David Childers has been to hell and back.
The Mount Holly singer/songwriter/poet/artist and former attorney has been chronicling mankind’s and his own bouts with devilishness since his debut, 1998’s Time Machine. With releases like 2001’s Godzilla He Done Broke Out, ’07’s Burning In Hell, 2014’s Serpents of Reformation, 2017’s Don Dixon-produced Run Skeleton Run and his latest, Interstate Lullaby, Childers and his bands of Don Juans, Hellcats and Serpents have mixed rock, country, rockabilly, jazz and old time for a sound fit to shame the devil.
Satan and his antics are an ongoing theme for his latest band, David Childers and the Serpents, and he shed some light on that when he spoke to Queen City Nerve shortly after the release of Interstate Lullaby.
“The devil has a good side somewhere that was lost,” Childers said. “He was the most beautiful angel and he was God’s favorite and there’s a sense that even the serpents among us can be reformed.”
He’s also quick to admit that his son Robert, who plays drums for the Serpents and has played in his father’s various Charlotte-area bands for decades now, has more than a little to do with the devil and his snakes.
“That’s him, that ain’t me,” Childers chuckled when asked abut the devilish fascination reflected in his songs, albums and band names. “I like Jesus, man. Actually Robert does, too. His explanation about Lucifer and Satan and Luciferanism is pretty enlightening.”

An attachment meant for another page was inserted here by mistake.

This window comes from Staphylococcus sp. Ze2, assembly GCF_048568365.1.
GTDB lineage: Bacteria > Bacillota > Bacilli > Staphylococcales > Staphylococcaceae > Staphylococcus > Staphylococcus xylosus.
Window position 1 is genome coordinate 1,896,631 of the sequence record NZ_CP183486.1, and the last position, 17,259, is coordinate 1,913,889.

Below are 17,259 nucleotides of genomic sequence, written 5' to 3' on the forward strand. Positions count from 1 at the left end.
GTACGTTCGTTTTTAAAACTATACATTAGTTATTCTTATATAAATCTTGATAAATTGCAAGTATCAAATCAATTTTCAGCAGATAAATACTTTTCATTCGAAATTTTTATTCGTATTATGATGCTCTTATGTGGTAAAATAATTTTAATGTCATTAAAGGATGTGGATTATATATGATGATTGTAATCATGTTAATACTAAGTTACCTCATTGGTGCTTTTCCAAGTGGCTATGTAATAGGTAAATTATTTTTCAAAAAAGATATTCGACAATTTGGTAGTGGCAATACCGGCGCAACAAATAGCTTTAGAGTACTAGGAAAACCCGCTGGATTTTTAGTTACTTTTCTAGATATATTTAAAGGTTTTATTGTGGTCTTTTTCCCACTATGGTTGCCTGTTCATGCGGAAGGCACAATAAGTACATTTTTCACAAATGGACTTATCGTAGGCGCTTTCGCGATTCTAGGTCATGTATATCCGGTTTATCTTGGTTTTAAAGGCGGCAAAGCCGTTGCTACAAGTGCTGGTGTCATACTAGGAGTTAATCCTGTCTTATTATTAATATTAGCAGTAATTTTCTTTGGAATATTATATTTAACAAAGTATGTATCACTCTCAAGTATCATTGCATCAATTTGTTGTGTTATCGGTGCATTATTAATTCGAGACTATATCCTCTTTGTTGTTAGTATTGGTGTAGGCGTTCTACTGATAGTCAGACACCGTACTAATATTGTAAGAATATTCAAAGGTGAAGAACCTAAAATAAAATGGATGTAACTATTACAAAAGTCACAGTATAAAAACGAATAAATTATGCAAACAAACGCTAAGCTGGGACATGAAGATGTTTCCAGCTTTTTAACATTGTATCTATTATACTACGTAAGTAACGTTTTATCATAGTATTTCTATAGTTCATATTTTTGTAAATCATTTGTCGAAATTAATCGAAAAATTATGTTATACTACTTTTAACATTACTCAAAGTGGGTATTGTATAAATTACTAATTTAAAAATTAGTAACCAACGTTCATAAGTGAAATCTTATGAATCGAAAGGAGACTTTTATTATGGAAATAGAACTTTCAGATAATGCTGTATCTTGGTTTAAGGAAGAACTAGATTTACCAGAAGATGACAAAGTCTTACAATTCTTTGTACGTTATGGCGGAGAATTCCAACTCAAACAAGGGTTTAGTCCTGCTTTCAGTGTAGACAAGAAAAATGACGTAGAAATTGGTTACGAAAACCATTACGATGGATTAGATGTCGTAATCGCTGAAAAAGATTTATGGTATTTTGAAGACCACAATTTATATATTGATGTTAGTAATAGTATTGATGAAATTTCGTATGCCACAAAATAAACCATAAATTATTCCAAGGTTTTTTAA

Robert, who recently finished up the February residency at Snug Harbor with one of his other bands, the Luciferian Experience, expounds on the theme in his own words.
“Growing up in the South, the devil is a part of our world. As far as early religious exposure to it, just working in the bars and the clubs, seeing the way the devil gets ahold of people towards the negative, I think we both try to remind people of that,” he laughed. “Like the Louvin Brothers say, ‘Satan Is Real!’ And that’s something that I believe and my dad believes. So it’s just kinda tied in with everything we’ve ever done artistically.”
Robert sees the devil as a tragic character, an angel of music who led a revolution that lost.
“I’m a big fan of Jesus. It’s all there together,” he explained. “I see the devil as sort of a sad thing, and the way he affects people’s lives is sad and horrible. So we both try to bring that to the forefront with our music, to remind people that goodness is the way.”
In Lullaby, David’s proselytizing approach is told mostly through hardscrabble victories, yet it’s one of the most melodic, approachable records he’s ever put out.
His vocals have never sounded better, a smooth crooner delivering a sermon on “The Streets Of Nashville.” The mellow melody belies the bitter subject matter, a wannabe country idol’s abortion.